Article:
The testimony of two top Foreign Ministry officials on Tuesday stood in stark
contrast to the state’s allegations in the Belarusian Ambassador Affair case
against former foreign minister Avigdor Liberman.
He is charged with
fraud and breach of public trust, but has denied the charges.
the current ambassador to France and a former Foreign Ministry director-general,
testified that there was nothing exceptional in appointing Ze’ev Ben- Aryeh as
the ambassador to Latvia and that Ben-Aryeh was “selected for his experience and
In contrast to Gal’s testimony, the state’s narrative is
that Liberman actively advocated for Ben-Aryeh’s appointment as “payment” for
Ben-Aryeh’s having illegally revealed to him classified information about
another case against Liberman.
Although the state hoped Gal would
strengthen his statements to police regarding Liberman’s active involvement, he
did the opposite.
Gal denied that Liberman had any
While in his police statements, he went as far as to say
that Liberman had sometimes sent unofficial “messages” or hints regarding which
candidates he wanted to get which jobs, in court he specifically denied that
this had happened in Ben-Aryeh’s case.
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He even qualified his earlier
statements to police as possibly having been misinterpreted, saying that “it is
perfectly legitimate for any foreign minister to express his professional
opinions” about any appointment, and that while officials took such opinions
“under consideration, sometimes officials did not follow the foreign minister’s
Whereas former deputy foreign minister Danny Ayalon
specifically told police that he and Gal had received messages or hints from
Liberman to appoint Ben-Aryeh, Gal contradicted Ayalon’s police statements by
denying the receiving of any directives.
Asked if Ayalon might remember
what happened better than him, Gal answered that he was unmoved, would stick
with his answer and was in no position to address Ayalon’s memory of what
Gal added that when he supported Ben-Aryeh’s appointment, he
“did not know anything or half of anything” about any connection between
Ben-Aryeh and Liberman.
On cross-examination, asked if anyone “expressed
opposition” to appointing Ben-Aryeh when he was chosen as ambassador to Latvia
by the appointments panel, Gal said he “had no memory of any
Gal also confirmed that he told another top Foreign Ministry
official, Yoav Sogolovich, that there was nothing unusual about the process to
The testimony of Shimon Roded, the current ambassador
to Thailand and formerly the head of human resource for the Foreign Ministry
also did no favors for the state’s case against Liberman.
Roded said that
while he could not 100 percent deny that Liberman’s chief of staff had discussed
Ben-Aryeh’s appointment with him, he could not recall that he did.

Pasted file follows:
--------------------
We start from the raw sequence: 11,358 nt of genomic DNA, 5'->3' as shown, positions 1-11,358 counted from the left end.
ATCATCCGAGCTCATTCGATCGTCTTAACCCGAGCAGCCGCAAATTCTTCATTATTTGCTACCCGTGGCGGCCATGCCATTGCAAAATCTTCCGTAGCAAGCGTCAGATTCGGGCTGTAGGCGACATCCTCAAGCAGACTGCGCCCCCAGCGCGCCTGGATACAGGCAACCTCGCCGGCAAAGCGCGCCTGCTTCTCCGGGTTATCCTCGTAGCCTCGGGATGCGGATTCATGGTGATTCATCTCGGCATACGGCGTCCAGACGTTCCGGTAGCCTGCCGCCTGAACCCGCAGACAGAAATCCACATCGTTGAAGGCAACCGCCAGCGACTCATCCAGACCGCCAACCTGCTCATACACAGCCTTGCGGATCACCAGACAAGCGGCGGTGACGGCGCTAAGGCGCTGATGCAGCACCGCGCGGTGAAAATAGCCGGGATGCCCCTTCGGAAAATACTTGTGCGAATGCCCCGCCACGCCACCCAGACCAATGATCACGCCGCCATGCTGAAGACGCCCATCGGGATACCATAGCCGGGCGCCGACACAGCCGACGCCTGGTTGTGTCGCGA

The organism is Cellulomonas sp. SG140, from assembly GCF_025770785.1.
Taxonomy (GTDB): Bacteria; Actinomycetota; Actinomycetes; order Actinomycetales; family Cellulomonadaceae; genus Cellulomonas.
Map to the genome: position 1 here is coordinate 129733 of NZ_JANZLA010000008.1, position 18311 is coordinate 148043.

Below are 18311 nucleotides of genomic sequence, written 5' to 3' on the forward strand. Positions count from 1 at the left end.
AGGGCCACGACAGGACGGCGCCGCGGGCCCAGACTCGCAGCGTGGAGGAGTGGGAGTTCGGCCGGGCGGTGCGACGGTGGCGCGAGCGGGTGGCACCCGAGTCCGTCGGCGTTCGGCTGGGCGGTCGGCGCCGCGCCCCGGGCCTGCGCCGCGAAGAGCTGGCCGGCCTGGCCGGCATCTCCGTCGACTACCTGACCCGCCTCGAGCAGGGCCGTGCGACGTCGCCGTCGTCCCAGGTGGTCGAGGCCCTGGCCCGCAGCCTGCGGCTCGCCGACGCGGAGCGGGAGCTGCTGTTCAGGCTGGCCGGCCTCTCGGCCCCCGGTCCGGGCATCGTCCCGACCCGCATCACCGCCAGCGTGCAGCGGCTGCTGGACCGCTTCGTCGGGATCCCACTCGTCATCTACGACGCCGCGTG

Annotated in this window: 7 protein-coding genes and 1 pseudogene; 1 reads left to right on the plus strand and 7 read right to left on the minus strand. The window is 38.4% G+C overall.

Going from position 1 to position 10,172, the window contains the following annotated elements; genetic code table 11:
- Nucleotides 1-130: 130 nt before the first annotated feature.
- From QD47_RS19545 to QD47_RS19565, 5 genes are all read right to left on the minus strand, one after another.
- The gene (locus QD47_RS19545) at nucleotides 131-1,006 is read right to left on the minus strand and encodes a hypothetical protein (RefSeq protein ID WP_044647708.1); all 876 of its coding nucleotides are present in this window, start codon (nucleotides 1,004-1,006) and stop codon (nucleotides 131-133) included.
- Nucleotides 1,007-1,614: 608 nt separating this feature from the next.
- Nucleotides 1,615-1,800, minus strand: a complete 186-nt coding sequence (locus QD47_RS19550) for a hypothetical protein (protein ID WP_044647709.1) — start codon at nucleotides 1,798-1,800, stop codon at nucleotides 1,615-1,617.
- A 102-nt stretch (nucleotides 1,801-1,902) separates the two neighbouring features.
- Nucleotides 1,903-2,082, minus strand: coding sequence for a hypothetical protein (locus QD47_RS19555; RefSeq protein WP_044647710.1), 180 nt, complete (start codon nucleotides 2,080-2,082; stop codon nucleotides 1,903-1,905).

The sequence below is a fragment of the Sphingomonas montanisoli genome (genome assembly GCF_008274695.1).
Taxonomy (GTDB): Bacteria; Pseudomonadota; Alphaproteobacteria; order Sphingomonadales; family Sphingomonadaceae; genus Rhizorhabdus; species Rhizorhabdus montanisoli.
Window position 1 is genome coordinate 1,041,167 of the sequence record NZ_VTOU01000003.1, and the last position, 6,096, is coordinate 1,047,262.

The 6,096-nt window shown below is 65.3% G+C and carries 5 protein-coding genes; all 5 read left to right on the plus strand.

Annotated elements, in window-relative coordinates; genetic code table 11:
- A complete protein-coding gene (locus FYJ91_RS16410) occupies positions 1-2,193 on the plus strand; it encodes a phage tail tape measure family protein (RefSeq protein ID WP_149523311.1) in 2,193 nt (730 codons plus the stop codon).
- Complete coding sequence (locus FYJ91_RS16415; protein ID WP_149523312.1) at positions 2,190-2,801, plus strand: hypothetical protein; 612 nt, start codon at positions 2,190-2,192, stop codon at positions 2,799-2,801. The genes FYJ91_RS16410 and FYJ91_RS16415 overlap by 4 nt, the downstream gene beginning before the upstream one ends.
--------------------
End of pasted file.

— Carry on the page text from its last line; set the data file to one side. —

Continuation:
dismissed as unworthy “rumors” the allegedly “well-known” criticism of Ben- Aryeh
as unfit for future ambassadorial appointments that former Foreign Ministry head
inspector Victor Harel presented as the “word on the street” in the Foreign
Ministry about Ben-Aryeh.
He said that he recognized and thought it was
prudent to disregard such unsubstantiated and “unfounded rumors.” Regarding a
negative review of Ben-Aryeh submitted by Harel, Roded and Gal both undermined
Gal said that he did not remember ever seeing such a
document and noted that it was not submitted to him, but to his predecessor in
the post of director-general.
Roded said that he recognized the document,
but chose not to submit it to the appointments committee as it “did not mention
Ben- Aryeh by name,” “was not an official document” and “Ben- Aryeh was not
showed the document to give him a chance to respond.”
With that in mind,
Roded said that the document had virtually no significance and that if he had
submitted such a “non-standard” document to the committee, “I might be brought
to court today to stand trial” for trying to improperly influence the
Both witnesses also made light of allegations that Ben- Aryeh
was appointed to be the ambassador to Latvia against standards that generally
require a longer period in Israel between foreign positions and a longer amount
of time until retirement.
While both witnesses admitted that Ben-Aryeh
spent less time than usual in Israel between appointments and had less time than
usual left until retirement, they said such appointments were not unheard of,
even if they were not the rule.
Roded also dismissed what was presented
as statements made by Ayalon to police that Roded had told a candidate to
withdraw who was competing for the same post as Ben- Aryeh, since, allegedly,
Liberman had decided he wanted Ben-Aryeh to get the post.
He admitted to
speaking to the candidate, but said that he did not give him any order to
withdraw, only friendly advice and mostly due to other unspecified factors
making the candidate less worthy for the position.
The trial continues on
Thursday with the longawaited testimony of Ayalon against Liberman.
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